Still, Trump has ratcheted down the “fire and fury like the world has never seen” rhetoric about “Little Rocket Man,”, and Kim is no longer calling his suddenly equal-on-the-world-stage counterpart a “dotard,” and for a now an exchange of nuclear missiles seems less likely. The world has a statement signed by the world’s two least credible leaders that they won’t be lobbing nuclear missiles at one another any time soon, and for now we’ll settle for that.

— Bud Norman

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That Big Event in Singapore, According to Various Media

“Little Rocket Man” and the “Dotard,” also known as North Korean dictator Kim Jong Un and American President Donald Trump, shook hands Monday on a Singapore stage festooned with American and North Korean flags, then sat down and smiled together for the cameras of the world’s media, and everybody agreed it was a very big deal. Of course there was also much disagreement about how to cover it.
The more cautious and respectable American press outlets, even those considered left-of-center and overly eager to report news casting a negative light on Trump, stuck mostly to the objective who, what, where and when it, and were especially cautious about the unavoidably subjective why of it, but they also frankly acknowledged what a very big deal it was. The Washington Post’s top-of-the-front-page headline was “Trump, Kim shake hands, begin historic summit,” and the “lede” paragraph — as we spell in the newspaper biz — quoted Trump’s prediction that “We will have a terrific relationship, I have no doubt.” The New York Times’ top-of-the-front-page headline was “Handshakes, and Hope for an Agreement,,” which was just as careful and also adhered to our preferred style of capitalizing headlines, and the “bullet items” — as we call them in newspaper biz — stressed that it was indeed a very big deal but also very complicated as to how it might turn out.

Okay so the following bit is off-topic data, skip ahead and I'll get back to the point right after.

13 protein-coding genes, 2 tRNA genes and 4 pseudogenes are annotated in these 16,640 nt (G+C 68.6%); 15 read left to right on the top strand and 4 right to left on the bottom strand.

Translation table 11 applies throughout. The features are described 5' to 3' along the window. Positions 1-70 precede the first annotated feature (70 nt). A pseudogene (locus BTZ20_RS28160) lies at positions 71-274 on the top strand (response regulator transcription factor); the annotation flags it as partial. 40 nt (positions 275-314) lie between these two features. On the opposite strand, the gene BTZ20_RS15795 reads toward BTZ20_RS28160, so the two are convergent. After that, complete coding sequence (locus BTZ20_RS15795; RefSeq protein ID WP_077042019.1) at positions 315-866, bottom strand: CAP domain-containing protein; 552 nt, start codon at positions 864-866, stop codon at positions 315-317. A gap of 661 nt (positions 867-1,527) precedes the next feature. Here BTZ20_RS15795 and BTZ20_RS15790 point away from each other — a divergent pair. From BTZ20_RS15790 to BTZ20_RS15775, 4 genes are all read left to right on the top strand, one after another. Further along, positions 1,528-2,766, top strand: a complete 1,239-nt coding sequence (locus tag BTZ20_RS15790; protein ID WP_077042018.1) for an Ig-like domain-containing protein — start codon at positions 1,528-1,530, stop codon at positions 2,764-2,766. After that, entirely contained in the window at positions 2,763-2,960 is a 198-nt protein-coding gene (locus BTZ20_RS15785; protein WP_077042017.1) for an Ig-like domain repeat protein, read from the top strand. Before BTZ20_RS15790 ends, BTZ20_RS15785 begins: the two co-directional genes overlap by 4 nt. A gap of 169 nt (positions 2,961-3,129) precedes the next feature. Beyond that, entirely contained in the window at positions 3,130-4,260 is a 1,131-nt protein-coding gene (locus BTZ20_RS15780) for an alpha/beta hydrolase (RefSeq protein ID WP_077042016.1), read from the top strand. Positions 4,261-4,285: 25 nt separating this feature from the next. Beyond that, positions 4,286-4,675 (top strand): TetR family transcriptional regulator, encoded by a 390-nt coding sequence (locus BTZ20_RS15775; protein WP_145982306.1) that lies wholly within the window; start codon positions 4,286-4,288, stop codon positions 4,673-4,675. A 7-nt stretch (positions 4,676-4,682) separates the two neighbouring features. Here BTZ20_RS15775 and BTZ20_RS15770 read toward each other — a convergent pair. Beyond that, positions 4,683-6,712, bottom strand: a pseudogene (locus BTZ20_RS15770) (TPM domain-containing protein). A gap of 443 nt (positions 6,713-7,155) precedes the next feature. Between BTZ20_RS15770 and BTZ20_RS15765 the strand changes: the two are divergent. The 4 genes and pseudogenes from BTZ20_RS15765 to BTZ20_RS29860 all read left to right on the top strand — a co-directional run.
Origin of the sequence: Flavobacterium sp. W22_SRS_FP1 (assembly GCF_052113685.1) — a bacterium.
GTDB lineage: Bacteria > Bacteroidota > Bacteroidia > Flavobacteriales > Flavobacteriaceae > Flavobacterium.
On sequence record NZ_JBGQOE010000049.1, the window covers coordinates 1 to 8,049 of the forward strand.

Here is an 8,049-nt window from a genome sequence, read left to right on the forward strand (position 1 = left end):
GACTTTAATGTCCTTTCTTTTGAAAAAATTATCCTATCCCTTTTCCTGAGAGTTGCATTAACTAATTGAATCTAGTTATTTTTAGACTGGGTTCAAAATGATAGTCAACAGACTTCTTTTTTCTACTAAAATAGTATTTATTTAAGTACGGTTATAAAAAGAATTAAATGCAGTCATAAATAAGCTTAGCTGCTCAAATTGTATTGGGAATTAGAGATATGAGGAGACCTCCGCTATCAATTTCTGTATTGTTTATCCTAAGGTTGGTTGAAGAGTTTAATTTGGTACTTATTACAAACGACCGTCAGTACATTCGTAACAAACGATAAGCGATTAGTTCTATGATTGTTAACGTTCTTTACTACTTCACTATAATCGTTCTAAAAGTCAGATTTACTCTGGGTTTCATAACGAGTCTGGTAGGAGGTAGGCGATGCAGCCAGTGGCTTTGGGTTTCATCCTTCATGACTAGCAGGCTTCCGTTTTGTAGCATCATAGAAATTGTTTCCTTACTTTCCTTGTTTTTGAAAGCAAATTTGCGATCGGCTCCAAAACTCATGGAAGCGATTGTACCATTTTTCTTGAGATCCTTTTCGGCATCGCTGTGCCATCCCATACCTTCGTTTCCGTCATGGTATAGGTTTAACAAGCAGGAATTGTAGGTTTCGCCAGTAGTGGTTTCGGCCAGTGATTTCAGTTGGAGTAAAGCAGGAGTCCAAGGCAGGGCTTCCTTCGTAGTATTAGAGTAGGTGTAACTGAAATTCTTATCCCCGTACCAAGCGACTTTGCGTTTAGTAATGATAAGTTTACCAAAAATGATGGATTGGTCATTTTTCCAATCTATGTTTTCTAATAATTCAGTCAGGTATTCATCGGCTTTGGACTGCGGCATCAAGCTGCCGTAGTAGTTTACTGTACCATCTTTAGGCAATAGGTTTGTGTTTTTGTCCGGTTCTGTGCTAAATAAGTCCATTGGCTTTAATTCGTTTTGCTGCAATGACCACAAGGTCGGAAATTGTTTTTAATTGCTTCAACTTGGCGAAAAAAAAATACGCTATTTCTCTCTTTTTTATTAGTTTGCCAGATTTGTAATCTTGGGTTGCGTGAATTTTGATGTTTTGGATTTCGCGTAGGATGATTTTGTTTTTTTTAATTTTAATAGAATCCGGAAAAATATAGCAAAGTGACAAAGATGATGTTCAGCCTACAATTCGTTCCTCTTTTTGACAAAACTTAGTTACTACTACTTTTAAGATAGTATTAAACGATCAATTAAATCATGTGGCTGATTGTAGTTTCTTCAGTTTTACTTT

The Cable News Network, or the “fake news CNN” as Trump calls it,  was similarly cautious in its coverage., with the anchors talking about how historic it was and the guest commentators expressing both hope and worries.  Over at the MSNBC cable news network, where they frankly acknowledge a left-of-center perspective and unabashedly delight in anything factual they can come up with that sheds a negative light on Trump, even Rachel Maddow was acknowledging it was a big deal. She had several guests fluent in the Korean language with impressive credentials for commenting on the military and political and economic and diplomatic situation who had some pretty convincing reasons to be worried it will all go awry, but they all had to admit a possibility they still hoped for that things would turn out well.
Meanwhile, over at Fox News, Sean Hannity was already spiking the ball in the end zone in on Trump’s behalf. He parroted Trump’s attempts to downplay expectations, and that “it’s a process, a long a process,” and helpfully recalled all the times North Korea had duped past Democratic and pre-Trump Republicans and hopefully assured his viewers Trump wouldn’t make that same mistake, and ran some old footage of President Ronald Reagan confronting Russia. As far as Hannity is concerned, if Trump wins an unexpected-by-almost-everyone complete capitulation from Kim he’s a sure bet Nobel Peace Prize winner, and if he walks away without any agreement at all he’s the second coming of St. Reagan walking away from the Soviets at Reykjavik, so it’s a win-win for Trump either way. Due to the time zones the historic handshake occurred after the morning and afternoon right-wing talk radio talkers went off the air, and they’ll be on before today’s-in-Singapore’s actual summit begins, but we’re sure that Hannity and the rest of them will see it pretty much the same way.